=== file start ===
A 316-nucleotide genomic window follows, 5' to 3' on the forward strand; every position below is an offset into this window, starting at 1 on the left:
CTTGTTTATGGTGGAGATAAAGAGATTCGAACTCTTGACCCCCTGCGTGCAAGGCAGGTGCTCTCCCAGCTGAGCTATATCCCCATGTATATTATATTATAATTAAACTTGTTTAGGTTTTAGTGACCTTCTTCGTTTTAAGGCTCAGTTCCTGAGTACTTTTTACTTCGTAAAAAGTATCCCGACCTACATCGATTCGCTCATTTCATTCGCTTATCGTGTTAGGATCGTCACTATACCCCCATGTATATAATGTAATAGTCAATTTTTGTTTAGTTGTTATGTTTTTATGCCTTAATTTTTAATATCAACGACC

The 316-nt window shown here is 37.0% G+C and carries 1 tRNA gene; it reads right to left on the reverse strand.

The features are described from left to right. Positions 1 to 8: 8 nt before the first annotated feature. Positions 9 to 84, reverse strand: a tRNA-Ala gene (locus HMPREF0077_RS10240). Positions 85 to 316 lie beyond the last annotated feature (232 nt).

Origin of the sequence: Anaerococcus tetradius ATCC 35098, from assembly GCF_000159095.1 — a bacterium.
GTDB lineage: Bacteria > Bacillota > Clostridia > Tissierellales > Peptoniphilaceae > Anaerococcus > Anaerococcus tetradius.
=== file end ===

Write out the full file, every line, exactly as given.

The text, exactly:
A 316-nucleotide genomic window follows, 5' to 3' on the forward strand; every position below is an offset into this window, starting at 1 on the left:
CTTGTTTATGGTGGAGATAAAGAGATTCGAACTCTTGACCCCCTGCGTGCAAGGCAGGTGCTCTCCCAGCTGAGCTATATCCCCATGTATATTATATTATAATTAAACTTGTTTAGGTTTTAGTGACCTTCTTCGTTTTAAGGCTCAGTTCCTGAGTACTTTTTACTTCGTAAAAAGTATCCCGACCTACATCGATTCGCTCATTTCATTCGCTTATCGTGTTAGGATCGTCACTATACCCCCATGTATATAATGTAATAGTCAATTTTTGTTTAGTTGTTATGTTTTTATGCCTTAATTTTTAATATCAACGACC

The 316-nt window shown here is 37.0% G+C and carries 1 tRNA gene; it reads right to left on the reverse strand.

The features are described from left to right. Positions 1 to 8: 8 nt before the first annotated feature. Positions 9 to 84, reverse strand: a tRNA-Ala gene (locus HMPREF0077_RS10240). Positions 85 to 316 lie beyond the last annotated feature (232 nt).

Origin of the sequence: Anaerococcus tetradius ATCC 35098, from assembly GCF_000159095.1 — a bacterium.
GTDB lineage: Bacteria > Bacillota > Clostridia > Tissierellales > Peptoniphilaceae > Anaerococcus > Anaerococcus tetradius.